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This item is taken from PN Review 268, Volume 49 Number 2, November - December 2022.

Editorial
An American friend wrote to me in response to an article in Publishers Weekly. It described the changing culture in American publishing, with the currently open-ended strike by part of the staff at HarperCollins’s New York Offices in the background. She was remembering her own early experience. ‘I cannot imagine working only eight hours a day in publishing. We always attended various daily meetings and frequently could meet print deadlines only by reading manuscripts during some evenings and weekends. The starting salaries and profit margins were indeed low, but book editing and publishing were nonetheless an interesting and sometimes glamorous way to make a living – and it is a career that makes a difference. Of course, the increasingly corporate atmosphere that monitors screen time and keystrokes can get on one’s nerves…’

HarperCollins is currently a subsidiary of News Corps which recorded record profits in 2021. It claims that the average salary of a HarperCollins employee is $55,000. The minimum salary is $45,000. ‘None of that is an amount you can live on in New York City’, said a spokesperson for the strikers. The company asks its employees to come into the Manhattan office at least one day a week – working requirements that have gone beyond ‘hybrid’. Strikers do manage regularly to attend the picket lines outside the main offices. They are represented (there must be a story here) by the United Auto Workers’ Union. The employers’ spokesman declared, ‘HarperCollins has agreed to a number of proposals that the UAWU is seeking to include in a new contract. We are disappointed an agreement has not been reached and will continue to negotiate in good faith.’

My friend’s experience of publishing did not take for granted the contractual eight (or seven and a half) hour working day as an applicable measure to a job which also saw itself as a vocation, a collaboration with specific writers, booksellers and the reader. It was a vocation that could hardly be more central to the making and dissemination of literature, and of written works with less grand pretensions.

The independent little press publishers and their staffs today must seem an anachronism to the people who debate the merger of Simon and Schuster and Penguin, recently blocked by an American judge on monopoly grounds, and to UAWU negotiators. Their bigger public world reminds us of the eponymous game, publishers gathering up in their skirts whole neighbourhoods of imprints – The Angel Islington, Pentonville Road, Marlborough Street, and ( just before the game is over) Park Lane and Mayfair.

CB Books turns fifteen this year and Charles Boyle wrote a brief memoir of his experiences of publishing, from his inheritance of £2,000 from a kindly uncle to his unsubsidised and critically acclaimed, if commercially reluctant, enterprise (see CB editions newsletter 15 November). He has two handsome shelves of books to his credit, most of them unusual and all of them distinctive in presentation and design. Some of them are poetry.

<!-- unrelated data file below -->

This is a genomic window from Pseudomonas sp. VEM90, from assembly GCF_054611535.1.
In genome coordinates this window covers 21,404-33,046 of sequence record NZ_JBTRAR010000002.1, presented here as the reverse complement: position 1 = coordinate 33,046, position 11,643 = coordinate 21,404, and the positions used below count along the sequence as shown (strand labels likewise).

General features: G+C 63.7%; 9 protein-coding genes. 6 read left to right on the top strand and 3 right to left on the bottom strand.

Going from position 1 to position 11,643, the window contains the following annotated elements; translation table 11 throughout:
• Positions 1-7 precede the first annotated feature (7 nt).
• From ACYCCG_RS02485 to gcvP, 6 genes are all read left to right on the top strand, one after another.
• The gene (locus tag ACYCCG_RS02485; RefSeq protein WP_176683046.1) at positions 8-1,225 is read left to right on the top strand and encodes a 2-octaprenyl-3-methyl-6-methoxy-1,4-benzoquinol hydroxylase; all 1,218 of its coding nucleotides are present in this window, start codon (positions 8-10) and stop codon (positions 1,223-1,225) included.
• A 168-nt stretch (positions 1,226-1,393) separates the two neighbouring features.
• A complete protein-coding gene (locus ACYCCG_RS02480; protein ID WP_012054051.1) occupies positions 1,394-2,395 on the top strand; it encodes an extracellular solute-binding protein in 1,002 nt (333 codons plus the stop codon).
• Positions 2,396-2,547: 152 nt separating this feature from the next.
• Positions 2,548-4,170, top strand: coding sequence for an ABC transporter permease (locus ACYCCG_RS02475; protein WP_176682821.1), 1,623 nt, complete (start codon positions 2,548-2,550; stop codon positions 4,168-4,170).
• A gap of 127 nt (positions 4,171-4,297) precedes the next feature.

To larger publishers, poetry, traditionally Cinderella to the well-heeled ugly sisters of fiction and cookery, can provide an unexpected profit centre. There are big commercial successes – the Rupi Kaur and Amanda Gorman phenomena. Some commercial lists add well-known poetry editors and commission first collections, import American success and resurrect the dead, giving their titles high profile marketing and advertising. Agents are alert to poets, too, in part at least because they occasionally turn in successful prose books. Advances for some kinds of poetry are substantial. Creative writing programmes (run by publishers themselves) encourage poets whose plausibility makes the work of editors more challenging than it once was. Despite these developments, a larger transformation has not yet taken place. Commercially successful poetry books remain exceptions, career poets who actually make a living from royalty earnings are few and far between. Most career poets survive by teaching creative writing and giving public readings. The poetry collection is a passport as well as a glacially slow-selling commodity.

Independent poetry presses are to the main book trade rather as independent booksellers are to Waterstones. They are different less in kind than in culture, concentrating on readership rather than market. This year Arts Council England’s National Portfolio Organisations applied for a further three years’ funding; once again the forms publishers were required to complete did not mention ‘readers’: the word ‘audience’ underlined an inherent bias. The kinds of data clients are expected to gather have to do with attendance at events rather than attendance to printed texts. A careful distance was kept from artistic questions, as though they were peripheral.

PN Review benefits from Arts Council support under the Carcanet Press RFO umbrella. We are grateful for support for a further three years. In that time we will encourage the Council to relearn the word ‘reader’ as a constituent member of our cultural population, and to recognise that the distinct art forms and each client are different in kind from one another, just as CB Editions in its fifteen years has never once resembled Penguin Books or Hachette – or Bloodaxe, Seren or Carcanet – and yet has produced some literary landmarks. I doubt that Charles Boyle could, even if he wished to, provide a job description for what he does. I doubt that he earns the HarperCollins minimum wage or could bring himself to conform to the conditions of a contracted employee.

This item is taken from PN Review 268, Volume 49 Number 2, November - December 2022.



Readers are asked to send a note of any misprints or mistakes that they spot in this item to editor@pnreview.co.uk
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